Microencapsulation of Propolis in Protein Matrix Using Spray Drying for Application in Food Systems
- 241 Downloads
Propolis presents several health benefits due to the presence of bioactive compounds, mainly phenolic compounds; however, its application in food is limited due to undesirable odor and low water solubility. The bioactive compounds are usually susceptible to degradation by exposure to light, heat, or oxygen or by interaction with other compounds, which may limit its biological activity. The study aimed the propolis extract microencapsulation using rice, pea, soybean, and ovoalbumin proteins as wall material by spray drying and to analyze their in vitro digestion. The propolis extract presented a high concentration of apigenin. Encapsulation efficiency was greater than 70%, and it was maintained the antioxidant activity of propolis (88% inhibition of DPPH for propolis extract and > 73% for the microparticles). The DSC, ATR-FTIR, and X-ray diffraction techniques confirmed the encapsulation. The microparticles showed different shapes, sizes, and physical characteristics. The microparticles encapsulated with pea protein could be used in formulations of Minas Frescal cheese due to the controlled released, whereas the other microparticles could be used in pudding formulations.
KeywordsPropolis extract Phenolic compounds Rice protein concentrated Pea protein concentrate Simulated gastrointestinal digestion Cheese Pudding
We would like to thank CAPES for granting the doctoral scholarship, FAPERGS for the financial support, to the CEME-SUL (FURG) by the SEM analysis and Center for Development, and to the Control of Biomaterials (CDC-Bio/UFPel) by the ATR-FTIR.
- AOAC (1995). Official methods of analysis of the Association of Official Analytical Chemistry (16th Ed). In In AOAC International, 1141. Washington.Google Scholar
- Do Nascimento, T. G., da Silva, P. F., Azevedo, L. F., da Rocha, L. G., Porto, I. C. C. de M., Lima e Moura, T. F. A. et al. (2016). Polymeric nanoparticles of Brazilian red propolis extract: preparation, characterization, antioxidant and Leishmanicidal activity. Nanoscale Research Letters, 11 (301). DOI https://doi.org/10.1186/s11671-016-1517-3.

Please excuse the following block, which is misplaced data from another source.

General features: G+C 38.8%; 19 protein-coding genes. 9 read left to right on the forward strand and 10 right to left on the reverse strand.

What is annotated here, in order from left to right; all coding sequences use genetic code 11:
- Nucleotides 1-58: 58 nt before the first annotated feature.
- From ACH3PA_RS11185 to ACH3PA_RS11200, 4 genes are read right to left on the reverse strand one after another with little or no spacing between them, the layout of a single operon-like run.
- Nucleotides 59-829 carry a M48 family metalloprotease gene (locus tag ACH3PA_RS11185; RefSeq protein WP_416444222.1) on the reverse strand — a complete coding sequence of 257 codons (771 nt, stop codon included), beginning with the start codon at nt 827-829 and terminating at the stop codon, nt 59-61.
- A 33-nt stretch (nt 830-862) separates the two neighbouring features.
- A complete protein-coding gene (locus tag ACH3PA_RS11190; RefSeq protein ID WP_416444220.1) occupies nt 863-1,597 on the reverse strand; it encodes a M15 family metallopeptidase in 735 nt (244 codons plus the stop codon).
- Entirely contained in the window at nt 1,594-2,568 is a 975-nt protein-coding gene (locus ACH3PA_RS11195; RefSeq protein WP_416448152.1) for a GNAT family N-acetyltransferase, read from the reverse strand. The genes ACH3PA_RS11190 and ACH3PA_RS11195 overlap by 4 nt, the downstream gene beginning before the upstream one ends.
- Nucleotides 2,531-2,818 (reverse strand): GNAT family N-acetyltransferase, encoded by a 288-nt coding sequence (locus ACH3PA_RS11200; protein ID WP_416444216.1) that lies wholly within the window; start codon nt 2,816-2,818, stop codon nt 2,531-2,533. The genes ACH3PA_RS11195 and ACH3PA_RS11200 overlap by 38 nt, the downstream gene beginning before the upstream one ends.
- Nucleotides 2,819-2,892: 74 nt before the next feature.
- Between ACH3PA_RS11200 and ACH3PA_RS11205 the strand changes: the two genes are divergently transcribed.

- dos Reis, A. S., Diedrich, C., de Moura, C., Pereira, D., Almeida, J. d. F., da Silva, L. D., et al. (2017). Physico-chemical characteristics of microencapsulated propolis co-product extract and its effect on storage stability of burger meat during storage at 15 °C. Lebens Wiss Techn (LWT), 76 (B), 76, 306–313.CrossRefGoogle Scholar
- Gutiérrez, T. J., Álvarez, K. (2017). Biopolymers as microencapsulation materials in the food industry. In: Advances in Physicochemical Properties of Biopolymers: Part 2. Martin Masuelli, and Denis Renard (Eds). Bentham Science Publishers. EE.UU. ISBN: 978–1–68108-545-6. E ISBN: 978–1–68108-544-9, 2017. pp. 296–322. doi: https://doi.org/10.2174/9781681085449117010009.
- IBGE - Brazilian Institute of Geography and Statistics. Apiculture. (2013). http://www.ibge.gov.br/home/estatistica/pesquisas/sintese.php./ Accessed 11 May 2017.
- Kuck, L. S., Wesolowski, J. L., & Noreña, C. P. Z. (2017). Effect of temperature and relative humidity on stability following simulated gastro-intestinal digestion of microcapsules of Bordo grape skin phenolic extract produced with different carrier agents. Food Chemistry, 230, 257–264.CrossRefPubMedGoogle Scholar
- Malheiros, P. d. S., Sant’Anna, V., Barbosa, M. d. S., Brandelli, A., & Franco, B. D. G. d. M. (2012). Effect of liposome-encapsulated nisin and bacteriocin-like substance P34 on Listeria monocytogenes growth in minas frescal cheese. International Journal of Food Microbiology, 156(3), 272–277.CrossRefGoogle Scholar
- Maruf, A., Mst., S. A., Jin-Cheol, L., & Jong-Bang, E. (2010). Encapsulation by spray drying of bioactive components, physicochemical and morphological properties from purple sweet potato. Lebens Wiss Techn (LWT), 43, 1307–1312.Google Scholar
- Moser, P., Telis, V. R. N., Neves, N. d. A., García-Romero, E., Gómez-Alonso, S., & Hermosín-Gutiérrez, I. (2017). Storage stability of phenolic compounds in powdered BRS Violeta grape juice microencapsulated with protein and maltodextrin blends. Food Chemistry, 214, 308–318.CrossRefPubMedGoogle Scholar
- Neto, R. M. S., Tintino, S. R., da Silva, A. R. P., Costa, M. d. S., Boligon, A. A., Matias, E. F. F., et al. (2017). Seasonal variation of Brazilian red propolis: antibacterial activity, synergistic effect and phytochemical screening. Food and Chemical Toxicology, 107, 572–580.CrossRefGoogle Scholar
- Rosseto, H. C., de Toledo, L. de A. S., de Francisco, L. M. B., Esposito, E., Lim, Y., Valacchi, G. et al. (2017). Nanostructured lipid systems modified with waste material of propolis for wound healing: design, in vitro and in vivo evaluation. Colloids and Surfaces B: Biointerfaces, 158, 441–452.Google Scholar
- Shang-Jung, Y., Jia-Jiuan, W., Yuan-Chuen, W., Chih-Feng, H., Tzong-Ming, W., Chwen-Jen, S., & Chieh-Ming, J. C. (2014). Encapsulation of propolis flavonoids in a water soluble polymer using pressurized carbon dioxide anti-solvent crystallization. The Journal of Supercritical Fluids, 94, 138–146.CrossRefGoogle Scholar
- da Silva, F. C., da Fonseca, C. R., de Alencar, S. M., Thomazini, M., Balieiro, J. C. d. C., Pittia, P., & Favaro-Trindade, C. S. (2013). Assessment of production efficiency, physicochemical properties and storage stability of spray-dried propolis, a natural food additive, using gum Arabic and OSA starch-based carrier systems. Food and Bioproducts Processing, 91(1), 28–36.CrossRefGoogle Scholar
- Waller, S. B., Peter, C. M., Hoffmann, J. S., Picoli, T., Osorio, L. d. G., Chaves, F., et al. (2017). Chemical and cytotoxic analyses of brown Brazilian propolis (Apis mellifera) and its in vitro activity against itraconazole resistant Sporothrix brasiliensis. Microbial Pathogenesis, 105, 117–121.CrossRefPubMedGoogle Scholar